Two weeks from today, I’ll be Piazzoll-ing and Vivald-ing about London with Fifth Quadrant, for my first ‘minitour’ – a set of concerts that will in due course become a twice-annual tour. For now, it’s confined to London, but you can also catch us online via a webcast (of course).
The London dates are:
Wednesday 16th May – Piazzolla at Classical Revolution (Soho), plus a brand new piece by cellist and composer Matthew Forbes
Friday 18th May - Vivaldi’s Four Seasons at Music and the City (Waterloo)
Sunday 20th May - Highlights of all the above (Vivaldi, Piazzolla, Forbes) in a lunchtime event at The Forge (Camden)
Tickets are now on sale for all events! Just click on the links above.
Do you regularly visit a place far away from home?
After about the fifth or sixth time, something really strange happens: The 'foreign' place suddenly seems like a second home.
It's as if there's a threshold of time after which point the volume of memories you have invested in a place gives it a tangible sense of no longer being foreign. Your identity meshes with the location. It feels like a home.
There's another phenomenon too: when you're working regularly with the same team of people but you don't see them (and they don't see each other) for long periods of time, it's like you never went away. We will pick up on things as if we had barely been away for a day or two. I've seen this happen several times and it's not a coincidence.
I'm in Palestine again, for the annual Baroque Festival of Al Kamandjati, the music center in Ramallah with which I am associated.
Last year I didn't blog, but though I can't post daily, I'll try and write a couple of stories to give you a bit of insight into the reality here on the ground in the West Bank.
The territories are actually full of fantastically warm and generous communities, and it's really not at all the foreign and scary place that Western news media would often have you think.
I haven't been blogging my current trip to Palestine*, where the Al Kamandjati Camerata has been touring a Baroque programme throughout the country, but my experiences on this winter's journey have been just as fascinating, hopeful, hopeless and colourful as ever.
As well as a full selection of music for strings and solo instruments by Handel, Bach, Boyce, Telemann, Quantz and Fasch , I was also playing part of Vivaldi's Four Seasons, and it was a joy to perform as far afield as Nablus (so much more secure than last year), and Shaf'am, a mainly Arabic town in the north of Israel, as well as the usual haunts: Bethlehem, Ramallah, Jerusalem, and other cities.
Unlike last year, we didn't have permission to enter the Gaza Strip, and unsurprisingly so: the situation there has deteriorated disgracefully at the time of writing, and the end of the latest ceasefire last week has only confirmed the continuation of hostility that never genuinely ceased.
But for all the terrible realities, other things improve relentlessly. It's very moving to come back again to the same place – I have indefinitely committed to returning twice a year for festivals in December and in the summer – and see the young Palestinian musicians so much further advanced in maturity and skill. There is phenomenal promise in these lands, and although the future will never be bright until a lasting peace is assured, it is realistic to hope that when it does finally happen, a new generation will be ready to realize its potential.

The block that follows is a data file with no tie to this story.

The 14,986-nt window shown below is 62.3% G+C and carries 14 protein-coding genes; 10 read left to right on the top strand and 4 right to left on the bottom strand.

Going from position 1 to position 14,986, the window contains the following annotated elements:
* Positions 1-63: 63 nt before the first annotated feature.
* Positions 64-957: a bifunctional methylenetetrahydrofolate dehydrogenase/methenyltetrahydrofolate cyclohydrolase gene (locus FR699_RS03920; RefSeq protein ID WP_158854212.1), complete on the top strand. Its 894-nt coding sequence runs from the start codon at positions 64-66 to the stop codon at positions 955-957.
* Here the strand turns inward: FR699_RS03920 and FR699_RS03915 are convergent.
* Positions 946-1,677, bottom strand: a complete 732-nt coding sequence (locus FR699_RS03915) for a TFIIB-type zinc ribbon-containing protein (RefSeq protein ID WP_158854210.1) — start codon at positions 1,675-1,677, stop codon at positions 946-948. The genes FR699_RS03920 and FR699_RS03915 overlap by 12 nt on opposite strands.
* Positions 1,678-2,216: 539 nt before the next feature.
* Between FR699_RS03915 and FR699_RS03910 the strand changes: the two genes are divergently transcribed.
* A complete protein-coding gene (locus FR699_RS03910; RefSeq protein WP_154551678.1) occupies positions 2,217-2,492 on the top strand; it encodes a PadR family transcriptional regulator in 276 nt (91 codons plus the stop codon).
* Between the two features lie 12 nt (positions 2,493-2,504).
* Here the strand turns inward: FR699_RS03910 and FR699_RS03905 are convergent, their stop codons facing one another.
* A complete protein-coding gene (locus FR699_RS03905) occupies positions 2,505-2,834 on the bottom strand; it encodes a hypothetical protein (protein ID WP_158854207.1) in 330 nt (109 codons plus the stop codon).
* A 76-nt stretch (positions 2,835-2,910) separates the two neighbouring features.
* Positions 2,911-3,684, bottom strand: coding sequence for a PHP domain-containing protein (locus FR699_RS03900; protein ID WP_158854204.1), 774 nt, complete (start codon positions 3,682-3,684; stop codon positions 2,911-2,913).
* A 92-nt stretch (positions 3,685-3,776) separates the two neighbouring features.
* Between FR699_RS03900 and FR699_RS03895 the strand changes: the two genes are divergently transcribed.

As well as some fairly large scale concerts in Ramallah and Jerusalem, working with the renowned singer Waltraud Meier and the brilliant Jerusalem Symphony oboist Demetrios Karamintzas, we also toured extensively in communities such as Jericho and Bethlehem, where audience development is less about attracting people with an existing interest in music than effecting a wholesale transformation in the attitude of the community, and inspiring focus and concentration in listeners to increase their cultural awareness and quality of life.
This being Palestine, everything is tinged with a wildness that is absurd to a foreign visitor. More than once we were left in complete darkness mid-piece owing to power failure (candles and mobile phones to the rescue!), and the post-concert headcounts of the childrens' choir were legendary 'anyone not here? OK, let's go!'
Palestinian contempt towards the formalities of military checkpoints might seem superficially like the harbouring of a death wish, but closer examination reveals a healthy black humour that is as inspiringly dogged as it is cathartic.
It was heartening too to talk to our Palestinian colleagues (or by now I should probably say friends), and to really reach a deep understanding of their political views. I find that beneath the panoply of conflicting opinions on the political situation – on which every one of us often disagrees – there is a deep rooted focus on freedom and peace that transcends any political arguement. More than once I heard Palestinians give sensible, logical advocations of a one state solution, but when pressed by me as to how they would feel if peace did eventually erupt in the shape of two states (for I believe, as do many, that Israel agreeing to a one-state agreement is about as likely as the celestial teapot being proven to exist!), gave incredibly eloquent answers that rose beyond personal belief. Their attitude: that ultimately peace and freedom are the important goals, and that those people not actively involved in shaping the political process should focus not on the political theories of tomorrow, but on the practical aspirations of today; seeding the creative thought, dialogue and tolerance that will educate the next generation to cope constructively and peacefully in an unknown future.